Additionally, the global demand for wild animals as exotic pets creates huge pressure on wildlife populations and results in large-scale capture of many species.
Markets selling wild animals are common across the Greater Mekong region, with demand originating from a broad spectrum of people, from local villages to urban elites. In many local markets, humans, domestic animals, and live and freshly dead wildlife come into close contact － making them a breeding ground for pathogens. These pathogens can move between animals, infect humans, mutate and possibly escalate into global epidemic events affecting millions.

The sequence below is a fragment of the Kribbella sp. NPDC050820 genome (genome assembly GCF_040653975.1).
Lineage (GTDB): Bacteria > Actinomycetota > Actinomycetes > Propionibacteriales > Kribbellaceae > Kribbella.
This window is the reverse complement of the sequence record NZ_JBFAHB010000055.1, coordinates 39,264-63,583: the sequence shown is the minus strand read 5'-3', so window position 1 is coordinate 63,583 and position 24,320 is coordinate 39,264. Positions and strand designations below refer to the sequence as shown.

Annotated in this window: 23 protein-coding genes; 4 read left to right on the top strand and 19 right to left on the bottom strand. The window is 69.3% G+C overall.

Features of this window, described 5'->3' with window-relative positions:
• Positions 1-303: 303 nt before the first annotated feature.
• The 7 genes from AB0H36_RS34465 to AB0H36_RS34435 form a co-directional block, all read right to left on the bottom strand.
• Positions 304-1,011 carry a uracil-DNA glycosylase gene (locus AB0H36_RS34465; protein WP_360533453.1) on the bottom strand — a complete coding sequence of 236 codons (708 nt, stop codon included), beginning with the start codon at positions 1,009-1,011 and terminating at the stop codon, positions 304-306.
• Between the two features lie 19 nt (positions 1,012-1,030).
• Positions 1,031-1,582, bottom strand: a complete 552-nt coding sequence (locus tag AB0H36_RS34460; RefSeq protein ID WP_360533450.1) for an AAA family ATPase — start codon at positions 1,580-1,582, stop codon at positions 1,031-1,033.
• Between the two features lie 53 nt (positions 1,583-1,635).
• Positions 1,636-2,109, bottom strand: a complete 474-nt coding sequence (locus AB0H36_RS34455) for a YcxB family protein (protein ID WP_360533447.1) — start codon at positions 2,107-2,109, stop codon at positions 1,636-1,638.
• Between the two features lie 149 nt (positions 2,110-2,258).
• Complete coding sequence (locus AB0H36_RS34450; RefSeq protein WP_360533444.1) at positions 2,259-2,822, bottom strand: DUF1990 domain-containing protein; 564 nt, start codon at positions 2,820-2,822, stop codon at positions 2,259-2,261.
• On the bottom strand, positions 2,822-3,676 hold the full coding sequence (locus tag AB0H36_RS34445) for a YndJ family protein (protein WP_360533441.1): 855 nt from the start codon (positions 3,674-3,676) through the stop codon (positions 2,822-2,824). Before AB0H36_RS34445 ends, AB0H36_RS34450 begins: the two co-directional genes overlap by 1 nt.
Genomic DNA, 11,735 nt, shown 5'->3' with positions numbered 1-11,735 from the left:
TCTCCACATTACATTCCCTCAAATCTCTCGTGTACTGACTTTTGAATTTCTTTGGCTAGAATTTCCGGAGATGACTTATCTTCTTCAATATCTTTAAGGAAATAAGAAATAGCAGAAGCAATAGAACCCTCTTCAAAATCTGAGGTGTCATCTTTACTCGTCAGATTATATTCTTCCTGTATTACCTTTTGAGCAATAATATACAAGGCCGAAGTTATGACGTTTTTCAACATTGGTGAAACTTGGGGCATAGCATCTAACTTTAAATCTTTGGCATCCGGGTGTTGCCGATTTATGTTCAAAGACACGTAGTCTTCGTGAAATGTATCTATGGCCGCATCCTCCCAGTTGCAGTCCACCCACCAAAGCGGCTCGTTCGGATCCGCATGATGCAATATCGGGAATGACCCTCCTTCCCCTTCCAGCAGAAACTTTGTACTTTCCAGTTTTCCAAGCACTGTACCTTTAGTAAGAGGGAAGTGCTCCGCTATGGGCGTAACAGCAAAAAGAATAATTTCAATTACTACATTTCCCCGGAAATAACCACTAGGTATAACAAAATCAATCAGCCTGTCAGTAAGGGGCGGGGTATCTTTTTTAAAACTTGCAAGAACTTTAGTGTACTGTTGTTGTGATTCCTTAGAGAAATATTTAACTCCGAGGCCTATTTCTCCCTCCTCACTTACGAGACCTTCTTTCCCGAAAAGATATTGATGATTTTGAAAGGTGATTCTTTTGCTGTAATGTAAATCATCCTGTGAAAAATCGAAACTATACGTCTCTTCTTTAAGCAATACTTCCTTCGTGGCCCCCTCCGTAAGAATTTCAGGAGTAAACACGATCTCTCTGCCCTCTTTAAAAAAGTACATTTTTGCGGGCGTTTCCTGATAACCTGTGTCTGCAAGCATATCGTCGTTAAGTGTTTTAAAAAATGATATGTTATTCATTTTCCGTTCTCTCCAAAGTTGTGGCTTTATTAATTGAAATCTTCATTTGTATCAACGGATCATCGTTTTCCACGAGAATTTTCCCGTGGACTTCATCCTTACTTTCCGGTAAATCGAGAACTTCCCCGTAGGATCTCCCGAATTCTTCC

WWF is urging governments in the Greater Mekong region to end the commercial trade in high disease-risk wildlife, including mammals and birds, in order to stop wildlife extinctions and reduce the risk of viral pathogens in animals infecting and spreading among humans. With our partners, we are:
- Designing demand reduction campaigns for wildlife species which are often bought for wild meat, medicines or as pets
- Engaging governments to identify ways to institute and enforce stronger legislation
- Highlighting impactful actions at the national and regional level as examples to be replicated
- WWF Statement on Closing Illegal Wildlife Markets Across the Asia Pacific Region
- WWF calls for evaluation of wildlife markets to reduce pandemic risk
- Opinion Survey on COVID-19 and Wildlife Trade in Five Asian Markets
- “One Health” and COVID-19, one year later
- Consumption of wildlife drops almost 30% over perceived links to pandemics like COVID-19
- COVID19: Urgent Call to Protect People and Nature
- From Forest to Market: How Pandemics are Fueled by Nature Loss